Star rating: 5 stars–outstanding/potential classic, 4 stars–very good, 3 stars–adequate, 2 stars–disappointing, 1 star–poor.
Aside from the siren call of novelty, Sira des Indes was to be eagerly anticipated, if only for the Jean Patou tradition. Jean Patou fragrances, from the breathtakingly perfect marriage of jasmine and rose de mai in Joy to the osmanthus bejeweled animalic richness of 1000, exhibit a kind of statuesque and confident beauty that is rarely encountered. Even En Joy, despite its compromises with the dominant fruity-floral trends and unfortunate powdery sweetness, delights with the delicate balance of its floral heart.
High expectations or not, I certainly could not have foreseen that Sira des Indes would be dominated by transparent and sweet pear notes before melting into the gourmand drydown of slightly balsamic vanilla, musk and amber. …
It is definitely not a pink and sheer fruity-floral; however, like En Joy, it does not avoid falling under the spell of the trend for gourmand orientals. Whether following the trend is a good or a bad thing might depend on one’s view. The loftier my impression of a perfume house, the more expectations I have that it will offer unusual and novel compositions rather than being influenced by what already exists on the market. Sira des Indes straddles the line between novelty and trendiness, with results that may satisfy neither those who seek daring nor those who crave the familiar.
This is not to say that Sira des Indes lacks beautiful facets. Indeed, its assertive animalic leitmotif separates the composition from the rest of the gourmand perfumes popular at the moment. Sira des Indes weaves in a surprising cured tea leaf note of magnolia champaca into its sweet fruity accord, while the animalic notes heighten the sensual aspect, vividly evoking a tropical opulence where some flowers bloom while others decay. The voluptuous vanillic sweetness of the drydown recalls Julye, a fragrance made by the talented Jean Michel Duriez, the in-house Jean Patou nose, as an example of his bespoke perfumery. Yet, while in Julye, the rich vanilla is balanced by leather, Sira des Indes amplifies the sweetness with amber and musk. I feel that it is as close to a vision of India as the cinematic confections of Bollywood starring Aishwarya Rai are to a reflection of Indian social trends. In other words, not very, but both are highly appealing. Sira des Indes is a remarkably crafted creation by Duriez, and even if I wished that it would have embarked upon a more daring and unpredictable course, its beauty cannot be denied.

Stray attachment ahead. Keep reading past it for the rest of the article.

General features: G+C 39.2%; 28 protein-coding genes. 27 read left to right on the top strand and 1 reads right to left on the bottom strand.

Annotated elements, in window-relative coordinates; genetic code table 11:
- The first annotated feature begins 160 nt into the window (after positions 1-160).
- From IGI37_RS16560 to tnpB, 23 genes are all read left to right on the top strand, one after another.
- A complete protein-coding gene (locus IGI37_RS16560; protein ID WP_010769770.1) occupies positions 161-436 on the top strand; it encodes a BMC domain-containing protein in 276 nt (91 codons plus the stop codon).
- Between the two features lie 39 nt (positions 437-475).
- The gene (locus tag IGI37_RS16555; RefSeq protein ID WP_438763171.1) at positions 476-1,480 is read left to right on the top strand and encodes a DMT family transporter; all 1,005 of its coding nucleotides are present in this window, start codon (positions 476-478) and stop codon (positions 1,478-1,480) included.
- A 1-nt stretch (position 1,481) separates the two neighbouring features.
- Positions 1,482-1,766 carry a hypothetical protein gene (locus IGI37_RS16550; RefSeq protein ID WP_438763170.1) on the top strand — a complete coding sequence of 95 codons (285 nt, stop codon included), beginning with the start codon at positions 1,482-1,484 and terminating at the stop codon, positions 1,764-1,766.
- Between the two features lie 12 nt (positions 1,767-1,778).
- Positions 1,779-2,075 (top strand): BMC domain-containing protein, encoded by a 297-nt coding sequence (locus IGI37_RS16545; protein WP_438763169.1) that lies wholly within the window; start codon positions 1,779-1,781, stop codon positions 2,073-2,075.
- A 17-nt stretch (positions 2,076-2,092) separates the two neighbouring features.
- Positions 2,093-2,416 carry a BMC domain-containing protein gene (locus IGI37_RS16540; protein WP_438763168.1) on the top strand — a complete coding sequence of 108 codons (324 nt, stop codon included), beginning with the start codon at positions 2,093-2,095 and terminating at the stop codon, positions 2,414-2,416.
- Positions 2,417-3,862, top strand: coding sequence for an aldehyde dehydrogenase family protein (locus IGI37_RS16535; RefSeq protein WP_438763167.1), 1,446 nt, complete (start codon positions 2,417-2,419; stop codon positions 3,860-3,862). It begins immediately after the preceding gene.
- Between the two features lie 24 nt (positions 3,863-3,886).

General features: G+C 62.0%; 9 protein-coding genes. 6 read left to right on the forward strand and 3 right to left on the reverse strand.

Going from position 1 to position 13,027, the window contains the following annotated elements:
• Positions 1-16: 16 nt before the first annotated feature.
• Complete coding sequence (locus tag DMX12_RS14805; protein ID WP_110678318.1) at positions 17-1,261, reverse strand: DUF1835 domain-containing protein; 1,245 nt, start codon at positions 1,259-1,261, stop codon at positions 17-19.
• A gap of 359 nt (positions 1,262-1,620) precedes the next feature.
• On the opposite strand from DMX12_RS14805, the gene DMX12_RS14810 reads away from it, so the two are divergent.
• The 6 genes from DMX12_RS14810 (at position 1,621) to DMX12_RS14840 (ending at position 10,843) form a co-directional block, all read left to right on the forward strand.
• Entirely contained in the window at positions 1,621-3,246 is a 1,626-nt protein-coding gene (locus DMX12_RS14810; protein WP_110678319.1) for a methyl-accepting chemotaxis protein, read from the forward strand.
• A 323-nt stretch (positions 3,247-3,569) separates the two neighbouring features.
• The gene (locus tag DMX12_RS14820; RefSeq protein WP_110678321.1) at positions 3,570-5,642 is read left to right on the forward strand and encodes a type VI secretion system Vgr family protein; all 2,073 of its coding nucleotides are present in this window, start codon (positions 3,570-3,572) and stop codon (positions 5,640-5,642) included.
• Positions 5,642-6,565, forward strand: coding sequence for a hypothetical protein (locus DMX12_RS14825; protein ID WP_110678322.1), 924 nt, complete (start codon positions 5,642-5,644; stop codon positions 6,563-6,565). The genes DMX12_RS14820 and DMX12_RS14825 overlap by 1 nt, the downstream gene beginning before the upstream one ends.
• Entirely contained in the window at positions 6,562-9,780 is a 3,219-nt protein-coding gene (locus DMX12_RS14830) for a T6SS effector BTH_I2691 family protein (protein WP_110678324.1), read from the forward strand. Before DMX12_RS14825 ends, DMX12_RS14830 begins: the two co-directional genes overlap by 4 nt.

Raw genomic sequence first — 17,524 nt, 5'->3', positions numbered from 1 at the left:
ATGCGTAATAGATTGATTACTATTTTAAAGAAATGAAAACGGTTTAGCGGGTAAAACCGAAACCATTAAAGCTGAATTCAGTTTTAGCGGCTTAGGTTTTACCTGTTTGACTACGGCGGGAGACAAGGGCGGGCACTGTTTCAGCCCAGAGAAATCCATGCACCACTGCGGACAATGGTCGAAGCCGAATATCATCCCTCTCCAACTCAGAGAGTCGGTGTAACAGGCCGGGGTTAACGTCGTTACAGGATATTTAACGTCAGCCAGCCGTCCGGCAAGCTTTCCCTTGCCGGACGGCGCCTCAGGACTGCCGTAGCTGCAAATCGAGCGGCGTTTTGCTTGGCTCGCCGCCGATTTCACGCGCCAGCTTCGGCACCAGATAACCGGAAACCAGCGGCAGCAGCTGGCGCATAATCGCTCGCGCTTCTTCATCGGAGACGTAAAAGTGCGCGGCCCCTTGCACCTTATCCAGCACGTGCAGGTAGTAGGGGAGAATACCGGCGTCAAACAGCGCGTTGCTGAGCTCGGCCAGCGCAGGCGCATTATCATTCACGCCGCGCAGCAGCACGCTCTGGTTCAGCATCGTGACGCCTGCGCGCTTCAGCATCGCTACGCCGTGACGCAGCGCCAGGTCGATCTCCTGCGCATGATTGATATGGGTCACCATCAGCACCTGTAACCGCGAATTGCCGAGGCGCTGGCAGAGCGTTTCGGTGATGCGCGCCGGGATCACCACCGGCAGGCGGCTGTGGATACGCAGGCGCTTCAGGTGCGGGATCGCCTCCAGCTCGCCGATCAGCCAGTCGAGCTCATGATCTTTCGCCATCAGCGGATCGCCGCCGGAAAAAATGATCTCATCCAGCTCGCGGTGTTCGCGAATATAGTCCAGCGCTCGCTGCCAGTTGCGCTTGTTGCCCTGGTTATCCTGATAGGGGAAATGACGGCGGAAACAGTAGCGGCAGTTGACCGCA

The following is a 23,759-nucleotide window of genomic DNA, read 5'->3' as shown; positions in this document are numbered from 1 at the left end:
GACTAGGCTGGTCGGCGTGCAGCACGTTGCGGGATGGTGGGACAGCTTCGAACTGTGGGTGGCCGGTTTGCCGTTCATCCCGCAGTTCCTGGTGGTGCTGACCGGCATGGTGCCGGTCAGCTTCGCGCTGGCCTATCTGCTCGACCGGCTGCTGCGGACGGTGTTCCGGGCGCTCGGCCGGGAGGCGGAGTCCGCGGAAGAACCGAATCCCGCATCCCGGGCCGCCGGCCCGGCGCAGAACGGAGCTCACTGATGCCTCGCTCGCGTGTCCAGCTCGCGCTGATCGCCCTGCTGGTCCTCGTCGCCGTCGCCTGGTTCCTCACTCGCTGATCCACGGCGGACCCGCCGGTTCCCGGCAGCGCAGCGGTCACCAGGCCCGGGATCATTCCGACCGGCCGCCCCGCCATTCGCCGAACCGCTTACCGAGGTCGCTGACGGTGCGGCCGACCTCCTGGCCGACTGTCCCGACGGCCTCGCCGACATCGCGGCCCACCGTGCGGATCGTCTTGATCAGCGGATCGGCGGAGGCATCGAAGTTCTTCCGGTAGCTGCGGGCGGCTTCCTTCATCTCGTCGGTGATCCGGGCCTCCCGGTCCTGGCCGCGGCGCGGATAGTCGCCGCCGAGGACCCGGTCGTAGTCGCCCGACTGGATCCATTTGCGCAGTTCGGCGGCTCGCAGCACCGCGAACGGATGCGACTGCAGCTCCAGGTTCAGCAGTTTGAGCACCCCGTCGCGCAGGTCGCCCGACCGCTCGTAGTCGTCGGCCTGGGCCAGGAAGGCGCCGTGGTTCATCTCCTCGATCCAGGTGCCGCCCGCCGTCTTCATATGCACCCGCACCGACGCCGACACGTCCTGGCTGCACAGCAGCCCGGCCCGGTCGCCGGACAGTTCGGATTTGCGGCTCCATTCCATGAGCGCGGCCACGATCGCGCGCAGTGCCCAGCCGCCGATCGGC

Sira des Indes includes notes of magnolia champaca, banana accord, bergamot, pear, red berries, cardamom, musk, amber, vanilla and sandalwood. As I mentioned earlier, the name refers to the South Indian dessert of cream of wheat, butter and sugar, which is usually served with banana slices on the side. It is also a tribute to Sita, the loyal queen from the epic Ramayana and the Sari. It is already available at Saks5thAvenue, and soon Neiman Marcus, Bergdorf Goodman and Sephora will carry the fragrance.
Photo: Aishwarya Rai, Indian actress and model, still from “Devdas.” aishwaryaraiworld.com